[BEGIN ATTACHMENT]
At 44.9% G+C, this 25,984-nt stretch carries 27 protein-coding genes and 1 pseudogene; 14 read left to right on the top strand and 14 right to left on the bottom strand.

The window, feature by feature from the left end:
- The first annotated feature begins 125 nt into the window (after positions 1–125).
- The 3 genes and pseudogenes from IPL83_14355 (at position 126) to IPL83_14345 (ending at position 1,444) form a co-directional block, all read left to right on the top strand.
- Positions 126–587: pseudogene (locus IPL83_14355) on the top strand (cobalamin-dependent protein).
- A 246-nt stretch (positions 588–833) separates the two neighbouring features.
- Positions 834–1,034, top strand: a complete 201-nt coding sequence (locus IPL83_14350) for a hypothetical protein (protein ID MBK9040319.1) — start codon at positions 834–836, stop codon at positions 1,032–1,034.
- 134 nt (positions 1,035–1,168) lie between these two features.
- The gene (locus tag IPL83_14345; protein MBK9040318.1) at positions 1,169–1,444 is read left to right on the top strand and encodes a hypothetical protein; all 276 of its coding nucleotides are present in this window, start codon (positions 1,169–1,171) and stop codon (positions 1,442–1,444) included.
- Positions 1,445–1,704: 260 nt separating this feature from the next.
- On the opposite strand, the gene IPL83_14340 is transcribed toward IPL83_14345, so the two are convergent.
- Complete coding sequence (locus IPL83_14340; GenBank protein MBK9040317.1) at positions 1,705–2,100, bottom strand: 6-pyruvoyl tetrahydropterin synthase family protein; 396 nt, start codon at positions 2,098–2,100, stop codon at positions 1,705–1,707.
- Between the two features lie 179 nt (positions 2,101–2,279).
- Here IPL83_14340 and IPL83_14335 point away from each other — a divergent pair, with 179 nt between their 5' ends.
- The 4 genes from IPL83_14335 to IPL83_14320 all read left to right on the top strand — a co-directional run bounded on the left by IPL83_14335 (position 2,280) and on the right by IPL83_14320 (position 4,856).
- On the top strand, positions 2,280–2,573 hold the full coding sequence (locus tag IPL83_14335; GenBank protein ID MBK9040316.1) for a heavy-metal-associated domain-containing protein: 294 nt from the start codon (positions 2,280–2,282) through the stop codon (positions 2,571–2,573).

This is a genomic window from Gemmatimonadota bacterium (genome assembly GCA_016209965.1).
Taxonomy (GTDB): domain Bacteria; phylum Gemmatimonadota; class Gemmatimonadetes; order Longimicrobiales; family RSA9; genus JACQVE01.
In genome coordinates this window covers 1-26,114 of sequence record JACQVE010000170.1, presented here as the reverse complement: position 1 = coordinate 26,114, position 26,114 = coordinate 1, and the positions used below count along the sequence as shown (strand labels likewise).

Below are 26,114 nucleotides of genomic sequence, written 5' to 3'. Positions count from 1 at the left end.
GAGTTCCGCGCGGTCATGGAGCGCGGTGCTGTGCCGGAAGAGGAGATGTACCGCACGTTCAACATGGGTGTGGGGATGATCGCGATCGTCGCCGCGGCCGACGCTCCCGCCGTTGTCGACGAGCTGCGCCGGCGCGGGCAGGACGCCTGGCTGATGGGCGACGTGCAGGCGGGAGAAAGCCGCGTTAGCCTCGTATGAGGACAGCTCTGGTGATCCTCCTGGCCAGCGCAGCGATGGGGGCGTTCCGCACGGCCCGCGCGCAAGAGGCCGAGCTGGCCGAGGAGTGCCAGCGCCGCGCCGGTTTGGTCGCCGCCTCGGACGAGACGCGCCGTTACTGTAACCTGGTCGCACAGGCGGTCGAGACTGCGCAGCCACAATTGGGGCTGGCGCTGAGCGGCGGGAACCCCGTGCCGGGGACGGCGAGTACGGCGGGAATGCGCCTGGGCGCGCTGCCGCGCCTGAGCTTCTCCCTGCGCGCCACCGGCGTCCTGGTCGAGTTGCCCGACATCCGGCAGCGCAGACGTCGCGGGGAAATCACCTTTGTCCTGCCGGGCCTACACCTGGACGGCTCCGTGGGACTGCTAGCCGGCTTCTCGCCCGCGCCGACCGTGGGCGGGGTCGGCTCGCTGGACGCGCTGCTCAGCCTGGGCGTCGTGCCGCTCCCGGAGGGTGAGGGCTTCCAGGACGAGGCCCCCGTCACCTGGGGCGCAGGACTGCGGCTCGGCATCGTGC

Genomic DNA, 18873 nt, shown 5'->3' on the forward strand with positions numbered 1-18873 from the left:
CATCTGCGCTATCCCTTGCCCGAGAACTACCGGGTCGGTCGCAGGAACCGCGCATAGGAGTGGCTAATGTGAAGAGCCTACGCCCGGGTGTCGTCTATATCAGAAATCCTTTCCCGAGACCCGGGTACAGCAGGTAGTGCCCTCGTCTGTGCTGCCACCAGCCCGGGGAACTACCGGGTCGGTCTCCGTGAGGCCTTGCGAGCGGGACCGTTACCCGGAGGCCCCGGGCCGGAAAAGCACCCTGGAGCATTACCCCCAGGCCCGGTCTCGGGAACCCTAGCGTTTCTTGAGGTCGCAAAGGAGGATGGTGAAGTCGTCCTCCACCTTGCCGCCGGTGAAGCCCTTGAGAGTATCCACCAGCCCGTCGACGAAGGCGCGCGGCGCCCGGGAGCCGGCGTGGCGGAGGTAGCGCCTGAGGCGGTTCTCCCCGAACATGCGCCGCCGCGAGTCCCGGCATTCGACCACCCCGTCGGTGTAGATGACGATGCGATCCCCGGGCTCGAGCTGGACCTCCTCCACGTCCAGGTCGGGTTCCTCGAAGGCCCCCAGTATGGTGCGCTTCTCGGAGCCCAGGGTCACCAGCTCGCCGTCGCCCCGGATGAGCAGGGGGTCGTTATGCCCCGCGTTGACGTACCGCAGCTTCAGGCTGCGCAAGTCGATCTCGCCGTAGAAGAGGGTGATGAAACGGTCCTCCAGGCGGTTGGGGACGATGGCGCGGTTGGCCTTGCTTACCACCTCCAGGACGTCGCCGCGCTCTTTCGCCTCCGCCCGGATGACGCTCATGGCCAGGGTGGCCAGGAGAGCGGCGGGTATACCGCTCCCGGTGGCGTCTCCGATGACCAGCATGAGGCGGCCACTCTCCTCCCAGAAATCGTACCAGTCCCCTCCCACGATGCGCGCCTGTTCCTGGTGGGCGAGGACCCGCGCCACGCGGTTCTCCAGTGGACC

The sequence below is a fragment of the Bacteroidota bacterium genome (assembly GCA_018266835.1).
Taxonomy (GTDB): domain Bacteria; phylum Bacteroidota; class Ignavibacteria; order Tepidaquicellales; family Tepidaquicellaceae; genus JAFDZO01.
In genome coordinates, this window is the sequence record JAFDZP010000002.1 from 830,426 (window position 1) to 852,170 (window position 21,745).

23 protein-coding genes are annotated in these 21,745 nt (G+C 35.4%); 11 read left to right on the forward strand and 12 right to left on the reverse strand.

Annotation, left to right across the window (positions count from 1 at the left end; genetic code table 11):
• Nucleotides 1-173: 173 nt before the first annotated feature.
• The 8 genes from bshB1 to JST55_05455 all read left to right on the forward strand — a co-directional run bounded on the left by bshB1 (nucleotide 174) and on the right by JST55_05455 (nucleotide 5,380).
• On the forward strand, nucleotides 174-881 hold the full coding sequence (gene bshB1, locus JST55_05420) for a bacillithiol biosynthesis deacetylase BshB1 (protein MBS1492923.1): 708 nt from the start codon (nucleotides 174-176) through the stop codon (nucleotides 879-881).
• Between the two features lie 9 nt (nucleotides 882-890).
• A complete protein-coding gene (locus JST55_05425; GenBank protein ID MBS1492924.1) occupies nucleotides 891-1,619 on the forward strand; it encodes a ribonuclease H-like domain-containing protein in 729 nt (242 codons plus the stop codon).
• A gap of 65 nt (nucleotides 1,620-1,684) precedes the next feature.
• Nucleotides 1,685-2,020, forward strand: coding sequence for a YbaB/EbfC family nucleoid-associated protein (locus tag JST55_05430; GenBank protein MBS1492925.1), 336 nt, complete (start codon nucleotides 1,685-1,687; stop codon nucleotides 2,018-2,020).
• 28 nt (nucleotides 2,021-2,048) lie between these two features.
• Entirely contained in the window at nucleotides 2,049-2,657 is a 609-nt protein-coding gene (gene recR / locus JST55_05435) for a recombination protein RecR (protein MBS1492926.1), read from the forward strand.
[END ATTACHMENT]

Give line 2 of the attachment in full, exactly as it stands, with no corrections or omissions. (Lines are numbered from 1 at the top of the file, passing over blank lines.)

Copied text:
The window, feature by feature from the left end: